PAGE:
Conclusions: Evaluation of the patterns of macular RGC loss may be helpful in the differential diagnosis of RGC-related diseases, including glaucoma and neurologic lesions. When a patient's VF is unavailable, this method may be an effective tool for diagnosing and monitoring transneuronal retrograde degeneration-related structural changes.

No MeSH data available.


Related in: MedlinePlus

A brain magnetic resonance imaging of a 72-year-old man revealed a pituitary adenoma (A) displacing the pituitary stalk (arrow) and parenchyma to right side, and compression of the optic chiasm (arrowheads) on a T1-weighted gadolinium-enhanced image of the coronal section. (B) His left optic nerve looked more compressed than the right (arrows) on a T2-weighted coronal image (C). Analysis of his visual field revealed bitemporal hemianopsia (D) and a Ganglion cell thickness map showed a binasal vertical pattern of loss in the right eye, whereas the left eye showed a more generalized pattern of retinal ganglion cell loss, which was more severe at the nasal half and had a relatively preserved inferotemporal sector (E). OD = right eye; OS = left eye; GCL = ganglion cell layer; IPL = inner plexiform layer.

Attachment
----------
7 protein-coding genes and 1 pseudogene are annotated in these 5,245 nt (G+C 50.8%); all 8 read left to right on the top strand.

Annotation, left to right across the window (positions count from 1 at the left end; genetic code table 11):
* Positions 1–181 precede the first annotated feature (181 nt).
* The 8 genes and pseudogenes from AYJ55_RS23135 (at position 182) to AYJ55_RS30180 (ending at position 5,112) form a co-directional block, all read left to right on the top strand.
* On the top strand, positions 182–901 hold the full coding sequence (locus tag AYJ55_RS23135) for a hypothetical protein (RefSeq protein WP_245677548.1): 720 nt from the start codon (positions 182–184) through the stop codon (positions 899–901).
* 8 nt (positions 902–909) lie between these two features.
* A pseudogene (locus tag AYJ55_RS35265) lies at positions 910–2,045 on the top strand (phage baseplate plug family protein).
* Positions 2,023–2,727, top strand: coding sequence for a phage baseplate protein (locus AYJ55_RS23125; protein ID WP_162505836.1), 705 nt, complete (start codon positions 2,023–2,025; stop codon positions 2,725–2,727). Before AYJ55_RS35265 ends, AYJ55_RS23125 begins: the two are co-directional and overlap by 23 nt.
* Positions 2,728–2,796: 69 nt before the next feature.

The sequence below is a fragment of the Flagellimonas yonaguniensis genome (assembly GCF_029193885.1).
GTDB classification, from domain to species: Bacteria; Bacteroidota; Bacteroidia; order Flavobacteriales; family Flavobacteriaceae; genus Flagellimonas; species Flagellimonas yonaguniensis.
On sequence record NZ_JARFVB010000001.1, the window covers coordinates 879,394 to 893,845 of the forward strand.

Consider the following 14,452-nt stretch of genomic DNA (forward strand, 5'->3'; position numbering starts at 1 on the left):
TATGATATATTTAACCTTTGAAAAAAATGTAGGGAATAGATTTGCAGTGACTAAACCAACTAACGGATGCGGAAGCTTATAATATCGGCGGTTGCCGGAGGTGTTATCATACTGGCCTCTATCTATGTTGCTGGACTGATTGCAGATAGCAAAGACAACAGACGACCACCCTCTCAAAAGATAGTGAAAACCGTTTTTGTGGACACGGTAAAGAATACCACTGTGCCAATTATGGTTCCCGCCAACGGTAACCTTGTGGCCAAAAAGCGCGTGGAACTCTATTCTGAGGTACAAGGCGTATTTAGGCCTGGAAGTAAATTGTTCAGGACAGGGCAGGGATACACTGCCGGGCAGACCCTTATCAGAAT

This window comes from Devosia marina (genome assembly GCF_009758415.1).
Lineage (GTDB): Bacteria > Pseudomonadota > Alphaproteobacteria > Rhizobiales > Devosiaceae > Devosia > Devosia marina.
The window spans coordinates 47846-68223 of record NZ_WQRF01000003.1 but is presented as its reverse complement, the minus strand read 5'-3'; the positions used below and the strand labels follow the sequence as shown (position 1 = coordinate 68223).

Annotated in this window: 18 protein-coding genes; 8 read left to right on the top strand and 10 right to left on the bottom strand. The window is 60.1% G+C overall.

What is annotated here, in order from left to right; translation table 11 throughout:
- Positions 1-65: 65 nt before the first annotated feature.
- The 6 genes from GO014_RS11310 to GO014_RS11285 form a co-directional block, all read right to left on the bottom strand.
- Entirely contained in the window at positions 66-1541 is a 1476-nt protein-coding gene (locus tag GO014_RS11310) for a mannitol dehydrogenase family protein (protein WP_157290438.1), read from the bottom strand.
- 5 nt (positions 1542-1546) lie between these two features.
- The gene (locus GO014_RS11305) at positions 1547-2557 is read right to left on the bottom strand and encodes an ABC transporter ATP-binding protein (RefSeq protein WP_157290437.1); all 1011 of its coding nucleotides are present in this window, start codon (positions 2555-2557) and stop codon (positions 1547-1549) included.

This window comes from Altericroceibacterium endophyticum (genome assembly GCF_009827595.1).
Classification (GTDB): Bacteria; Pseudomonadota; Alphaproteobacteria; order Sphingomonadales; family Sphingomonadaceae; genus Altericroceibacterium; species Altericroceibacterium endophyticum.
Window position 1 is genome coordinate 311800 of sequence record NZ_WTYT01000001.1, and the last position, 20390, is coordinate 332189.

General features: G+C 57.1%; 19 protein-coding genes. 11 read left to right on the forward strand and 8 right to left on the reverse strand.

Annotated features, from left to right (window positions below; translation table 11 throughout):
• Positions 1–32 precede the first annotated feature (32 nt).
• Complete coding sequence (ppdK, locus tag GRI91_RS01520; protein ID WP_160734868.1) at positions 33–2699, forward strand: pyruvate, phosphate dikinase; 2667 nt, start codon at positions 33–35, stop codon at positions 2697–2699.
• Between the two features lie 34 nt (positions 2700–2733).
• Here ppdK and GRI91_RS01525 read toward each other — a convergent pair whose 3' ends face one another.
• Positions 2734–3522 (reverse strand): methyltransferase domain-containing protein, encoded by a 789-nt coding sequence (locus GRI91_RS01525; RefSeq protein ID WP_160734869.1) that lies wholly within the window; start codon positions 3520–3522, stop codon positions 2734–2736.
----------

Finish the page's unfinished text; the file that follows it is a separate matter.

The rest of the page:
© Copyright Policy - open-access
Related In: Results  -  Collection

License
getmorefigures.php?uid=PMC4120352&req=5